Over the past two years, thanks to the Ministry of Foreign Affairs, I've welcomed former American POWs to the Embassy. They're about the same age as my father would be, and they bring the same message of reconciliation. Whether they were captured in China, survived Bataan and Corregidor, or were shot down over Tokyo -- despite their suffering, they also tell of kindnesses received from Japanese soldiers who shared food with them and took great risks to help them survive.

For me, personally, the most powerful moment of last year was in March when I met the family of the captain of the Japanese destroyer that sank my father's PT boat. Like my father, Captain [Kohei] Hanami went home after the war to enter public service -- serving as the mayor of his town in Fukushima.

  Seeing the photo from the 1950s that my father inscribed, "To Captain Hanami -- late enemy, present friend" was a powerful reminder that even during times of conflict, we have more in common than divides us.

And only a few weeks later in April, on a grand and public scale, I watched Prime Minister Abe deliver an historic address to a Joint Session of Congress -- after laying a wreath at Arlington Cemetery's Tomb of the Unknown Soldier and the World War II Memorial. That eloquent speech made a powerful impression on the American people. In it, the Prime Minister called our relationship "an alliance of hope." And I have been struck in the recent months by the ways in which that's true.

In the area of security, the passage of the Peace and Security [Preserved] Legislation and the revised Defense Guidelines1 have provided a strong foundation for our future cooperation in an increasingly tense regional environment. America has forward-deployed its most advanced radar, ships, and aircraft. Our dedicated service men and women are stationed here to put their lives on the line for the defense of Japan. And yesterday our two nations advanced an agreement in principle on a new Host Nation Support package. This five-year agreement represents another significant achievement for the alliance. The United States appreciates the support and cooperation which will underscore the Rebalance to Asia and demonstrate the enduring strength of our alliance.

At joint-use bases in Misawa and Sasebo, and joint exercises like Yamasakura, I have seen the mutual respect our forces have for each other. Their strong real-world relationship is nowhere more in evidence than during the humanitarian missions we've conducted in the Philippines and Nepal. This cooperation has its roots in Operation Tomodachi, conducted in Tohoku after the tragedies of 3/11. And now, the United States and Japanese forces are working to save lives and bring hope to other countries suffering from natural disasters.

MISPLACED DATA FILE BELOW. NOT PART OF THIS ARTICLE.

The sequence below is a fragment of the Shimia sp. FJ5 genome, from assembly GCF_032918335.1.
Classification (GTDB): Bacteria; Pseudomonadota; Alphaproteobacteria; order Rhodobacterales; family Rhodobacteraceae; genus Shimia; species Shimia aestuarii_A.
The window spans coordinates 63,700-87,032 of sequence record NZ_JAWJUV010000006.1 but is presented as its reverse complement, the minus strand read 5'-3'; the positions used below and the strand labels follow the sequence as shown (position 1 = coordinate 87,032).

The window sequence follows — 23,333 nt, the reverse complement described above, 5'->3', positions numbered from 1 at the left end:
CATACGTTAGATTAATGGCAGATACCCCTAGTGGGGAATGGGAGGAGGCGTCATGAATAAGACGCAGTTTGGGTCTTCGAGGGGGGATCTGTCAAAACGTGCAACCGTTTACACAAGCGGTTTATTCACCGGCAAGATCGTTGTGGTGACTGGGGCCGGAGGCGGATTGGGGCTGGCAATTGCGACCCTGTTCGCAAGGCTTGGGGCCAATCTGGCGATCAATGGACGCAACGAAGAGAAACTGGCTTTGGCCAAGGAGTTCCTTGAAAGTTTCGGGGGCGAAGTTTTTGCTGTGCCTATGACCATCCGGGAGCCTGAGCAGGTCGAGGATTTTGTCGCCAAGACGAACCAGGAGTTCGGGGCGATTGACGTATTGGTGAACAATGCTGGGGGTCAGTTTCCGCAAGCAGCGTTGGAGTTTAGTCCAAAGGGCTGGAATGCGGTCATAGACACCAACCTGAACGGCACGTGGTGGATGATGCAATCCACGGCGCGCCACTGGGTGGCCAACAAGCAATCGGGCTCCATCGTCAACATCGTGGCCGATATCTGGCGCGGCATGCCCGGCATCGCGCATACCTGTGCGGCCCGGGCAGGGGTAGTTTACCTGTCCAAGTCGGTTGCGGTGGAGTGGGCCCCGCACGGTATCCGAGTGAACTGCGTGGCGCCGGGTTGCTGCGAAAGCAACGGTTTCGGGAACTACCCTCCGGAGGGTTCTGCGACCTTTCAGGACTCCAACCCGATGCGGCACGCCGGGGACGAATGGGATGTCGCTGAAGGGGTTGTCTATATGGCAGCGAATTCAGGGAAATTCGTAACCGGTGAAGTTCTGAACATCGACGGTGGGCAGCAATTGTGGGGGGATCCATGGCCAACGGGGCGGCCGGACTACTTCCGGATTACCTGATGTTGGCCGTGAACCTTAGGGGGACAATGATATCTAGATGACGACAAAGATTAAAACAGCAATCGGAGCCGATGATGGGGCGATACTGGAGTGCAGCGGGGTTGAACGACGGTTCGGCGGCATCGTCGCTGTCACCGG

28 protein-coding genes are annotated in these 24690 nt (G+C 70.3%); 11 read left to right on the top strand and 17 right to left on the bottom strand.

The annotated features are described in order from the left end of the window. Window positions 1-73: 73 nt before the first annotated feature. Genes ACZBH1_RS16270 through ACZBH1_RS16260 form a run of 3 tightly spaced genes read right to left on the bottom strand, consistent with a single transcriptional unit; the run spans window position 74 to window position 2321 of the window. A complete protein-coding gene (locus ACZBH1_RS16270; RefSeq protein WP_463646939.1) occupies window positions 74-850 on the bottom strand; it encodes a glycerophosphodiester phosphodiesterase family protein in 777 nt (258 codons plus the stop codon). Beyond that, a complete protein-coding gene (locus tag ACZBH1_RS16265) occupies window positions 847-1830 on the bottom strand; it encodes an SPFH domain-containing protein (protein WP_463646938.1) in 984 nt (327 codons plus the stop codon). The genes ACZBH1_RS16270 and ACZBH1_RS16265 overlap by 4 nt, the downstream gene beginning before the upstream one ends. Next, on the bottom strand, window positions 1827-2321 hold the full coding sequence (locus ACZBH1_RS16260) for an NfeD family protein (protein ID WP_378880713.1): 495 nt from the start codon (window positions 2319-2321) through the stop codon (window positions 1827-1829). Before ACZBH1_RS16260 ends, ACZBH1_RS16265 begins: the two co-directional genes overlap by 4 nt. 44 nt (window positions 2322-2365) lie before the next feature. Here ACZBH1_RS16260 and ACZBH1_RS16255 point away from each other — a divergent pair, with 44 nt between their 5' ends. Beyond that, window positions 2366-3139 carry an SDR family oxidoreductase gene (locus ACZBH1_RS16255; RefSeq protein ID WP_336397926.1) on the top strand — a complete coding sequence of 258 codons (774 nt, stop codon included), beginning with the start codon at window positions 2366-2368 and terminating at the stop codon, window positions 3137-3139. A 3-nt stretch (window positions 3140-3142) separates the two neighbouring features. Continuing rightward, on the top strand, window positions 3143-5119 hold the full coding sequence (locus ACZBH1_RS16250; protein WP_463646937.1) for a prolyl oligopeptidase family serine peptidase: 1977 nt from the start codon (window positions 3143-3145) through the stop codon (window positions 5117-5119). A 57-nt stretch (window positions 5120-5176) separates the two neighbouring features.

In addition to bilateral security challenges, our governments must confront 21st century issues of terrorism and cybersecurity, and we must prevent the militarization of space. We're expanding our security cooperation to include regional partners like Australia and India who share the same democratic values. Strong ties between Japan and Korea are also critical to these efforts.

Yet even as we increase our security cooperation and expand its scope, we're mindful of its impact on local communities -- particularly in Okinawa.2 That's why we have worked with the Government of Japan to develop and implement the Okinawa Consolidation plan3 which, when complete, will result in the strategic realignment of our forces across the Pacific region, the return of 68% of the land south of Kadena, and 4,000 additional hectares of environmentally pristine land, almost 20% of the total U.S. holdings. The West Futenma Housing Project, returned last March, is being developed into a state-of-the-art medical facility. And just about 10 days ago, we announced the early return of three parcels of land in Naha that will accelerate that process and reduce traffic congestion.

We are going to keep working at this because we are grateful to the people of Japan for welcoming generations of U.S. service members, and we strive to be good neighbors in return.

In the area of economics, our countries are closer than ever. The United States is the Number One foreign direct investor in Japan, and Japan is the second-largest investor in the United States. Companies like Boeing, Sandisk, and 3M perform state-of-the-art manufacturing here, and Apple is building a major research center in Yokohama. Together, we are expanding the frontiers of knowledge in brain science, regenerative medicine, and robotics. Disney Princesses and baseball are big business in both countries.